By the 1980’s it was a business on the brink of bankruptcy. The company that owned was looking to sell it or just close it down. A local family who had been skiing there for years bought Caberfae. The Meyer family set out to bring the resort back to its former glory.
Caberfae became Caberfae Peaks with the development and opening of South Peak in 1983 (fully completed in 1986) and North Peak in 1992. A triple chair on South and a quad chair on North gave the resort an entry into its future. Today those peaks give Caberfae 490 feet of vertical and a commanding 360-degree vista of the Manistee National Forest from their summits.
In 1988 a land swap with the U.S. Forest Service provided control over the resort’s property with a more realistic resort footprint. Some tow ropes were replaced with chair lifts bring the total to 5. The new owners also made improvements to the skier service area. They added a tick office building and rental building in 1996. The Blackmer Day lodge in 199 and refurbished the 36 room MacKenzie Lodge hotel (formerly the Edelweiss). They added a swimming pool and hot tub to the front of the hotel as well.
Continued Improvement in the 21st Century
Moving into the 21st century continued improvements. The Smiling Irishmen was widened in 2011, Beattie’s Bar and Grill opened in MacKenzie Lodge. More snowmaking guns were added and another snow groomer to the fleet.
Caberfae opened the only backcountry skiing and riding in the lower peninsula in the 13/14 season. They offered another 5 to 7 open runs with plenty of untracked powder on approximately 25 acres.
Caberfae continues to change the look and feel of the resort, improving on chair lifts, snow making and infrastructure. For the 18/19 season the Green Mountain Flying Carpet Lift was added. A carpet lift is similar to a conveyor belt that will run along the beginner slopes.
The changes have given the resort a new identity and feel that old and new skiers to the resort will enjoy.
Today the resort offers lodging, dining, skiing/snowboarding, Wedding Venue, and a tough 9 hole Golf Course.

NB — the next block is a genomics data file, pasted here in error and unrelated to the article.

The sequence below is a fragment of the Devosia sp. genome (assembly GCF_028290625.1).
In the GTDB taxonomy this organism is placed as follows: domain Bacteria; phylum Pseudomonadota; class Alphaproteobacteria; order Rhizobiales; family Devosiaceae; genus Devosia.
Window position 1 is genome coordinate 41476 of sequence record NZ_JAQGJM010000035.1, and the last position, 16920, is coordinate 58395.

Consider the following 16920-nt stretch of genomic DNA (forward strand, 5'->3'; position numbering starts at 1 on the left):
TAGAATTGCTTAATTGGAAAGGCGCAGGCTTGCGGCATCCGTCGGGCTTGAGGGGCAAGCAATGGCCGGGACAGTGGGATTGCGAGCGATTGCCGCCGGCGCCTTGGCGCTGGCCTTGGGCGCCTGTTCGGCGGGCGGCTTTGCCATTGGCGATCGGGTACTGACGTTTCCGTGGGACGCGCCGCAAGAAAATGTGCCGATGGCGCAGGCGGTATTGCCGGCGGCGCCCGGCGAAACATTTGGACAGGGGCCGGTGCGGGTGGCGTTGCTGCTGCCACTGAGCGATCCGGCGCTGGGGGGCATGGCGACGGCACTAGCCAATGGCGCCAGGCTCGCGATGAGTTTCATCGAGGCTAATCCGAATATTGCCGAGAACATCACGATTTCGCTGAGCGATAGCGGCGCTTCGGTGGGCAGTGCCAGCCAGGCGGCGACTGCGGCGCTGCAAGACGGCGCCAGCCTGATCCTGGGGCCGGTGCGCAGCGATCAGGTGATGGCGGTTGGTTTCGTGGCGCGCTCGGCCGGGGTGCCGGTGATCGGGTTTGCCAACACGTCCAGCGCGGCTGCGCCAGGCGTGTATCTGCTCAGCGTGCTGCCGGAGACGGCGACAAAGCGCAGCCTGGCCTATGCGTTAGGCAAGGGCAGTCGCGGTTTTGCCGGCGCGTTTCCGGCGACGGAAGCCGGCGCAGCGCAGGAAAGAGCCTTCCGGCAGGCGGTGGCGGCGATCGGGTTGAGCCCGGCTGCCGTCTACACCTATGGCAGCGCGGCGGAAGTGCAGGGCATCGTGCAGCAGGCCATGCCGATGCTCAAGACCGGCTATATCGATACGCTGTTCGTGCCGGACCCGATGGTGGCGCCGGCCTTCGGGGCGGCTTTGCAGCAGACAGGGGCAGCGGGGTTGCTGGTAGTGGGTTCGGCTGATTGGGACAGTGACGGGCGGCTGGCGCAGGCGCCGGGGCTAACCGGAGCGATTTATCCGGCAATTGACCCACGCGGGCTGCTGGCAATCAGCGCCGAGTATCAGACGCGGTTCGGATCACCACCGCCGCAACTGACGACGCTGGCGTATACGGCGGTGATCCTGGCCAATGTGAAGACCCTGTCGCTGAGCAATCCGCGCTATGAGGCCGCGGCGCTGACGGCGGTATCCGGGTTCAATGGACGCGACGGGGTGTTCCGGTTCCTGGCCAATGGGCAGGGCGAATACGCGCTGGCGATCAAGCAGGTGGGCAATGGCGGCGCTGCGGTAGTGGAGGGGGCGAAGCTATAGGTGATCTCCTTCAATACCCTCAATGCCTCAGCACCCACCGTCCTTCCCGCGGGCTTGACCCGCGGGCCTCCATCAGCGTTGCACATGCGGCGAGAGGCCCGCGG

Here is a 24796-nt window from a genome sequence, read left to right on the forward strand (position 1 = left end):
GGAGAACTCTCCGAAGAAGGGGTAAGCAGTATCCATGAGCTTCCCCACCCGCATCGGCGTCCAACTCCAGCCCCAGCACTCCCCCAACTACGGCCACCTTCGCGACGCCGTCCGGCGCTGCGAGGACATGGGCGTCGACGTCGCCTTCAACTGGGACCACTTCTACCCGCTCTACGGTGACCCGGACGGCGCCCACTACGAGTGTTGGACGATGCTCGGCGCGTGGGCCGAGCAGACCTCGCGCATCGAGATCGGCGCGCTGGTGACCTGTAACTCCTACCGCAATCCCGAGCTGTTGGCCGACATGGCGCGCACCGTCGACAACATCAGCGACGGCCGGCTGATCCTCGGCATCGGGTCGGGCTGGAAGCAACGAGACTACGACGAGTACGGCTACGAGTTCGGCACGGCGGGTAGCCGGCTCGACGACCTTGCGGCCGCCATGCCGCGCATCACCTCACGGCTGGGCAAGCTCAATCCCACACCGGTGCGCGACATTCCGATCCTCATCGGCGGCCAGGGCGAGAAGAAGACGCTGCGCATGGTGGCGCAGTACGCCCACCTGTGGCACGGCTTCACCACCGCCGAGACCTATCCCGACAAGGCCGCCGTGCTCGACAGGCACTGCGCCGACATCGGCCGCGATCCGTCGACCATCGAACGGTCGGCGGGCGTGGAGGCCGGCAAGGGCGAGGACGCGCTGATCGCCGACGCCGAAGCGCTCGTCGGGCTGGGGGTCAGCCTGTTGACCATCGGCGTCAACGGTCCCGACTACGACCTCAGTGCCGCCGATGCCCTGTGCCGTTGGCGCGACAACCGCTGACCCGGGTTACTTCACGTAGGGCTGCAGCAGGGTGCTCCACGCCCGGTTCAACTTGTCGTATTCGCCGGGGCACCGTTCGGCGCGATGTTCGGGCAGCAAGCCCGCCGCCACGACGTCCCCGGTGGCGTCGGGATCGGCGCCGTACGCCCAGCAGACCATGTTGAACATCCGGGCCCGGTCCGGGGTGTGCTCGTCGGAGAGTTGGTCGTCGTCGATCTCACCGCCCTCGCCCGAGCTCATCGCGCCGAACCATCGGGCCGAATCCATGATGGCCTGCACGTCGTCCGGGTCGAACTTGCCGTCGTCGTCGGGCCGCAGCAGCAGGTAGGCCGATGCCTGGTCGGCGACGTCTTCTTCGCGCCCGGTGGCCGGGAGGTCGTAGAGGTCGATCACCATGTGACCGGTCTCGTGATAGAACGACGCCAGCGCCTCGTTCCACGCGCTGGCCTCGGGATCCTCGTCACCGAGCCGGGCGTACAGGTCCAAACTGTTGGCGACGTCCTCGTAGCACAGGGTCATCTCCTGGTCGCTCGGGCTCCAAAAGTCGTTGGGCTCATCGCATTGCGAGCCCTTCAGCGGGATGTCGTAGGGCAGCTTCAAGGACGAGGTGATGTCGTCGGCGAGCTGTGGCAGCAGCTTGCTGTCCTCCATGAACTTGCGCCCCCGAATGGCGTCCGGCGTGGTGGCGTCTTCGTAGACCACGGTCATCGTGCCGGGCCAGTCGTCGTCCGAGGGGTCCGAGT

The ski resort that started as a 28 acre cattle ranch now boasts 225 acres and:
- The 1 Quad Chairlift
- 3 Triple Chairlifts
- 1 Flying Carpet Surface Lift
- 30 Ski Runs with 485′ of Vertical Drop
- Racing Leagues
- Jibber’s Park Terrain Park
- 10 Mile MacKenzie Cross-Country Groomed Ski Trail (There is no fee to use the trails and Caberfae cross country ski equipment for rent.)
- 4 Different Dining Options Onsite
- Largest Day Lodge in Northern Michigan
- Full-Service Rental Shop & Demo Center
- Ski-in/Ski-out Lodging with Outdoor Heated Pool & Spa
Caberfae Ski Resort Historical Site/Marker
Two World Wars and the Depression (1915-1945) – Registered in 1988 and erected in 1988 – ID # L1601C
Located on Caberfae, Cadillac in South Branch Township. – Lat: 44.24556700/Long: -85.70812200
Snow trains brought hundreds of ski enthusiasts to the Cadillac area to celebrate the opening of Caberfae on January 16, 1938. Caberfae, whose name comes from the Gaelic word meaning “stag’s head,” was a joint project of the U.S. Forest Service, the Civilian Conservation Corps (CCC), the Cadillac Chamber of Commerce, and local volunteers. They cooperated to build a winter sports facility that would provide more than the existing snow shoe trails to the public. The CCC cleared ski and toboggan runs, and built a shelter and access roads. Skiers made five dollar contributions and volunteers used the money to construct the first rope tow in 1940. By the 1950s Caberfae had become one of the Midwest’s largest ski resorts. Caberfae’s success encouraged further growth of Michigan’s winter sports industry.